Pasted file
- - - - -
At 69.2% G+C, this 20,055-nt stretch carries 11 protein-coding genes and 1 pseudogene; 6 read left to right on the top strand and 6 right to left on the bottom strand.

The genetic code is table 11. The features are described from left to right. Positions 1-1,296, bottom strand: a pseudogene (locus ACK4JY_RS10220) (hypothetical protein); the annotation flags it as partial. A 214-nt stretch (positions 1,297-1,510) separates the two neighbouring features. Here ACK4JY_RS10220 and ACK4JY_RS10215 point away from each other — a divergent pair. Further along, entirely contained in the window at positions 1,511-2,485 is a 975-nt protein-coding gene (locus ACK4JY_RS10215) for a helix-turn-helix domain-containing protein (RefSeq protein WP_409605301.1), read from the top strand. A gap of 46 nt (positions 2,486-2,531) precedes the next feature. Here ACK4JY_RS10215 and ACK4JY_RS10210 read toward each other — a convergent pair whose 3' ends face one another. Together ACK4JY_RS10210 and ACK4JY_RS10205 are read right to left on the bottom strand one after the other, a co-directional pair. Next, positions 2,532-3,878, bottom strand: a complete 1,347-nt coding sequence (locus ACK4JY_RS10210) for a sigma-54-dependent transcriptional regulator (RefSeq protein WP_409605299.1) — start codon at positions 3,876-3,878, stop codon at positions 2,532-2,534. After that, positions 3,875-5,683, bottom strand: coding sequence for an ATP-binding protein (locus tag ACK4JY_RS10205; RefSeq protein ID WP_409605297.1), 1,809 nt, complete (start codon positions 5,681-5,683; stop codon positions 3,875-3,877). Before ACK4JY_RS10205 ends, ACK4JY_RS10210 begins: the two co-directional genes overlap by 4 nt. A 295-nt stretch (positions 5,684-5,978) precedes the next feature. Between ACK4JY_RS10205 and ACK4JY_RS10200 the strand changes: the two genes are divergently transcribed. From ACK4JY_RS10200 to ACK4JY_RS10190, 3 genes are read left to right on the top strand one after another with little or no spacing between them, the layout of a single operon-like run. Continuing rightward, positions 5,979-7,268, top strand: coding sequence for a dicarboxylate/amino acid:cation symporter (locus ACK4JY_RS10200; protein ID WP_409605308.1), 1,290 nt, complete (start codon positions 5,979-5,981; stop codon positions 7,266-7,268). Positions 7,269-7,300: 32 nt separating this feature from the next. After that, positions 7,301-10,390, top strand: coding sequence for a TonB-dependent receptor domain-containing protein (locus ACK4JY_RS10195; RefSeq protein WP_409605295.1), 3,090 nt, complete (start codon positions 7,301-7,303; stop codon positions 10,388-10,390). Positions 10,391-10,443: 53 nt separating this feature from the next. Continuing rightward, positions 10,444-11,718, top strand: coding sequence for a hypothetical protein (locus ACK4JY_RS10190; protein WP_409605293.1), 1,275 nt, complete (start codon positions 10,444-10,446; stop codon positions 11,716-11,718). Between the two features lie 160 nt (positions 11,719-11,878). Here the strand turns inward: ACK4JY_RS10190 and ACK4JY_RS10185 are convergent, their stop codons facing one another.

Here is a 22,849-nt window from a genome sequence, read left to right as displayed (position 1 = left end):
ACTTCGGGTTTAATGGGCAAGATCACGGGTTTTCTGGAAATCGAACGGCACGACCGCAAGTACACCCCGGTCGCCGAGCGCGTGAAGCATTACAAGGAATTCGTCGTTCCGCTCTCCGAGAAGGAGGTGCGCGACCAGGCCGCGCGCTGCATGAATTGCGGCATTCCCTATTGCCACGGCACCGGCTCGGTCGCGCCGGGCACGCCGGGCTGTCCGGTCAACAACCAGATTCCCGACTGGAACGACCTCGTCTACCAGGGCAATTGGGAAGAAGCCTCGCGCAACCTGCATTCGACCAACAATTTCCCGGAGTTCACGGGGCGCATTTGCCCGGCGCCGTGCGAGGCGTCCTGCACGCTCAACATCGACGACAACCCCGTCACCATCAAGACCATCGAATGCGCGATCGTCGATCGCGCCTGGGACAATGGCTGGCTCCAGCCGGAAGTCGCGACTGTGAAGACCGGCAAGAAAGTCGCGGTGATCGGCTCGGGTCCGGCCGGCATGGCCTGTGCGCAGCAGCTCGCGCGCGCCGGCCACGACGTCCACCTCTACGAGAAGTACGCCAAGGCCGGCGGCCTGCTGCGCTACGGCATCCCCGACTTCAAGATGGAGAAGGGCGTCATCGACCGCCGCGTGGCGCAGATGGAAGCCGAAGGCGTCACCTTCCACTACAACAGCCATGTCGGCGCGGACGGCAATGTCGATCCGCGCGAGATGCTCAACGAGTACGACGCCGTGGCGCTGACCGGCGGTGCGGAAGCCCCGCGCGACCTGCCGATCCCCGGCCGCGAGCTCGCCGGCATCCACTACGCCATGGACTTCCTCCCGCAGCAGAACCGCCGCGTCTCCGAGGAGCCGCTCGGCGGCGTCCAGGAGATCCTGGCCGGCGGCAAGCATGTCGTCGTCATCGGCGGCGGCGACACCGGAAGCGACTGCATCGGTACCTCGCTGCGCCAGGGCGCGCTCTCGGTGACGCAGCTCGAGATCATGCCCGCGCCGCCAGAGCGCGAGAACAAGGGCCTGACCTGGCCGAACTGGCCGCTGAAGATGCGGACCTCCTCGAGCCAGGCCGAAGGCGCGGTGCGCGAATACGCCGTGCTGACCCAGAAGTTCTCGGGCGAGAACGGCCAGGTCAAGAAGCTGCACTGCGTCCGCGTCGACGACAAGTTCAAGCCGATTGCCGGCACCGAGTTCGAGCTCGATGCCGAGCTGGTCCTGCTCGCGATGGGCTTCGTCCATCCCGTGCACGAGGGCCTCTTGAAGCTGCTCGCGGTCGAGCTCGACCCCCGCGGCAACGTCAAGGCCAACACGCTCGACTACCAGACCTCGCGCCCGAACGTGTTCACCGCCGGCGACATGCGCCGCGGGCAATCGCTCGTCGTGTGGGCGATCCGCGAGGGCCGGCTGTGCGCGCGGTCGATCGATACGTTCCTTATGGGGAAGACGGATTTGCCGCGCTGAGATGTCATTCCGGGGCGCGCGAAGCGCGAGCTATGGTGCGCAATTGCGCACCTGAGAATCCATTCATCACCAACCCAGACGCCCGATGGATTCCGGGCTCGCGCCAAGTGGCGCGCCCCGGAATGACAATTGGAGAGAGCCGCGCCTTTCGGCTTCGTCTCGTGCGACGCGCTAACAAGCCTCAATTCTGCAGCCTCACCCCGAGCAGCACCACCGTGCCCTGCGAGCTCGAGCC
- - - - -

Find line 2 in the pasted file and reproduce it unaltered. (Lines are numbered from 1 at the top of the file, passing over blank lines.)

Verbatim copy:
The genetic code is table 11. The features are described from left to right. Positions 1-1,296, bottom strand: a pseudogene (locus ACK4JY_RS10220) (hypothetical protein); the annotation flags it as partial. A 214-nt stretch (positions 1,297-1,510) separates the two neighbouring features. Here ACK4JY_RS10220 and ACK4JY_RS10215 point away from each other — a divergent pair. Further along, entirely contained in the window at positions 1,511-2,485 is a 975-nt protein-coding gene (locus ACK4JY_RS10215) for a helix-turn-helix domain-containing protein (RefSeq protein WP_409605301.1), read from the top strand. A gap of 46 nt (positions 2,486-2,531) precedes the next feature. Here ACK4JY_RS10215 and ACK4JY_RS10210 read toward each other — a convergent pair whose 3' ends face one another. Together ACK4JY_RS10210 and ACK4JY_RS10205 are read right to left on the bottom strand one after the other, a co-directional pair. Next, positions 2,532-3,878, bottom strand: a complete 1,347-nt coding sequence (locus ACK4JY_RS10210) for a sigma-54-dependent transcriptional regulator (RefSeq protein WP_409605299.1) — start codon at positions 3,876-3,878, stop codon at positions 2,532-2,534. After that, positions 3,875-5,683, bottom strand: coding sequence for an ATP-binding protein (locus tag ACK4JY_RS10205; RefSeq protein ID WP_409605297.1), 1,809 nt, complete (start codon positions 5,681-5,683; stop codon positions 3,875-3,877). Before ACK4JY_RS10205 ends, ACK4JY_RS10210 begins: the two co-directional genes overlap by 4 nt. A 295-nt stretch (positions 5,684-5,978) precedes the next feature. Between ACK4JY_RS10205 and ACK4JY_RS10200 the strand changes: the two genes are divergently transcribed. From ACK4JY_RS10200 to ACK4JY_RS10190, 3 genes are read left to right on the top strand one after another with little or no spacing between them, the layout of a single operon-like run. Continuing rightward, positions 5,979-7,268, top strand: coding sequence for a dicarboxylate/amino acid:cation symporter (locus ACK4JY_RS10200; protein ID WP_409605308.1), 1,290 nt, complete (start codon positions 5,979-5,981; stop codon positions 7,266-7,268). Positions 7,269-7,300: 32 nt separating this feature from the next. After that, positions 7,301-10,390, top strand: coding sequence for a TonB-dependent receptor domain-containing protein (locus ACK4JY_RS10195; RefSeq protein WP_409605295.1), 3,090 nt, complete (start codon positions 7,301-7,303; stop codon positions 10,388-10,390). Positions 10,391-10,443: 53 nt separating this feature from the next. Continuing rightward, positions 10,444-11,718, top strand: coding sequence for a hypothetical protein (locus ACK4JY_RS10190; protein WP_409605293.1), 1,275 nt, complete (start codon positions 10,444-10,446; stop codon positions 11,716-11,718). Between the two features lie 160 nt (positions 11,719-11,878). Here the strand turns inward: ACK4JY_RS10190 and ACK4JY_RS10185 are convergent, their stop codons facing one another.